Beyond the “Clash of Civilisations”: Arab diasporas and transnational identities

Professor Akram Khater, Director of the Khayrallah Center for Lebanese Diaspora Studies, North Carolina State University

Co-presented with the Department of Arabic Language and Cultures for the conference Arab Diasporas: Migration, Citizenship, and Transnational Identities.

21 March, 2016

The idea of “East” and “West” as immutable and irreconcilable cultures, geographies and civilisations has been around for a long while. It has been used in various guises to imagine a “Middle East” that is the antithesis of – and inferior to – the “West” in values, practices and ideas. Arab migration to the “West” profoundly undermines this persistent argument, and the peregrinations of millions of Arab migrants lays bare its inherent contradictions.

This talk will explore how Arab migration to the US shaped both the Middle East and the US, and tied them together inexorably through the movement of people, ideas and commodities over the past 150 years.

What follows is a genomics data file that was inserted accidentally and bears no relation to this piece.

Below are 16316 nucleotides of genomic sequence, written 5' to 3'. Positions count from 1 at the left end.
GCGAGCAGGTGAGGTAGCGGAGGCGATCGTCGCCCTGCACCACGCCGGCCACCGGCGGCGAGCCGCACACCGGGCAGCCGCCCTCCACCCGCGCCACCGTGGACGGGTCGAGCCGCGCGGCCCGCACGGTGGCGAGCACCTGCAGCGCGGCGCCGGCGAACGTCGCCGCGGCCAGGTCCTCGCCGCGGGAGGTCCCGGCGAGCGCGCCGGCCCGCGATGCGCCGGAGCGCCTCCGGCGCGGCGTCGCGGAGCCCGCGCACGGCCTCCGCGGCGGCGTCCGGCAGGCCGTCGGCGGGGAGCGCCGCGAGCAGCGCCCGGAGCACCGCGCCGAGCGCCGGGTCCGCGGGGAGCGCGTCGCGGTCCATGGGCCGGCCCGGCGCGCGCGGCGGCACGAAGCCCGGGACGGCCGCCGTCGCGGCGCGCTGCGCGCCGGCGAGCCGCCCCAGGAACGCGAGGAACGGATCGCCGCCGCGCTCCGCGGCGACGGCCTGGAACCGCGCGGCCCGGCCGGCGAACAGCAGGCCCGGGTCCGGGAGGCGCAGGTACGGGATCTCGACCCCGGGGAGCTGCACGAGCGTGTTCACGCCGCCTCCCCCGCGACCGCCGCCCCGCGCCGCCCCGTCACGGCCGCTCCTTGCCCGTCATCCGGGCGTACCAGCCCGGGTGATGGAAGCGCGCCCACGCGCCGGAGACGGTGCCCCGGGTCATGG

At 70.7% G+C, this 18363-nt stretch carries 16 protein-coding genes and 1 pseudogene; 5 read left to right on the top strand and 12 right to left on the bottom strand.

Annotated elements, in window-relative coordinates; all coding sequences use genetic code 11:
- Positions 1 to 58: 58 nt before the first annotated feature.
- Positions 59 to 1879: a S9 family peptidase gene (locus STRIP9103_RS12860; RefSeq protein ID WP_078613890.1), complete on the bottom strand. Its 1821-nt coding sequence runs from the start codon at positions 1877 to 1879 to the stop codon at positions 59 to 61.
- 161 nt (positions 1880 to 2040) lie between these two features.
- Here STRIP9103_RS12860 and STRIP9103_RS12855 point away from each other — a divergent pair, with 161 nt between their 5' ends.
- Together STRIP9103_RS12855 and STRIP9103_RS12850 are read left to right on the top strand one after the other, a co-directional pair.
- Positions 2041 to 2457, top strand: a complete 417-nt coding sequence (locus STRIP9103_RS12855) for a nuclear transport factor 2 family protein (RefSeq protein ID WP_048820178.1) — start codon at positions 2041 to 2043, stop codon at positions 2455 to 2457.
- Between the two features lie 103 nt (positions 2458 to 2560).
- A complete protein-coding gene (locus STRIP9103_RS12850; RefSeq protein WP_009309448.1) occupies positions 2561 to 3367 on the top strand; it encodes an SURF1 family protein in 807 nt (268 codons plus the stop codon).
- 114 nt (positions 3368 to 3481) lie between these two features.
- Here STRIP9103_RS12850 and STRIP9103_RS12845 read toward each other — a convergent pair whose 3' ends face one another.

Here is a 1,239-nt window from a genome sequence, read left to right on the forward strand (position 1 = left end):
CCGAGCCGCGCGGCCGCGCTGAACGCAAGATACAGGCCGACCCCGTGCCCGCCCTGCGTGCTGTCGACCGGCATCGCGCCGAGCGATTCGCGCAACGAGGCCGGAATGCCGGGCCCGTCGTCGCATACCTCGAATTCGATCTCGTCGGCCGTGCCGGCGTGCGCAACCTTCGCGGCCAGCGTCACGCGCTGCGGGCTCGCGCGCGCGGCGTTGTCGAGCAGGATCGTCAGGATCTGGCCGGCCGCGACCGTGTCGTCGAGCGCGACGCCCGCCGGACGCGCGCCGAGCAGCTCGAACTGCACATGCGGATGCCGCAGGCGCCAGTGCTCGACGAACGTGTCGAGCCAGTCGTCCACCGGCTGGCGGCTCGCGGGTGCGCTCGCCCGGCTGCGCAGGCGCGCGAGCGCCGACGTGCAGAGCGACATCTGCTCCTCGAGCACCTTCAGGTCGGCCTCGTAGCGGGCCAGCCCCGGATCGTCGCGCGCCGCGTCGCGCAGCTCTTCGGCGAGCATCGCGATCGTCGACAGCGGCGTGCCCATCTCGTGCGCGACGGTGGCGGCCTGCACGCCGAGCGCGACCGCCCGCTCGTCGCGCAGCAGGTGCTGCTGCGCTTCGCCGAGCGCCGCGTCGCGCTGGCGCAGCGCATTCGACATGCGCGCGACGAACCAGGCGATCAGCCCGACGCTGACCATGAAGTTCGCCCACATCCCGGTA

Akram Khater

Professor Akram Khater is Professor of History at North Carolina State University, holds the Khayrallah Chair in Diaspora Studies, and also serves as the Director of the Khayrallah Center for Lebanese Diaspora Studies. He is currently the editor of the International Journal of Middle East Studies, and the President of the Arab American Studies Association.

He is the recipient of many awards (Outstanding Teacher and Outstanding Extension Faculty), and has also obtained fellowships, from the National Humanities Center and the Fulbright Foundation, among others. His books include Inventing Home: Emigration, Gender and the Making of a Lebanese Middle Class, 1861-1921, and Embracing the Divine: Passion and Politics in the Christian Middle East.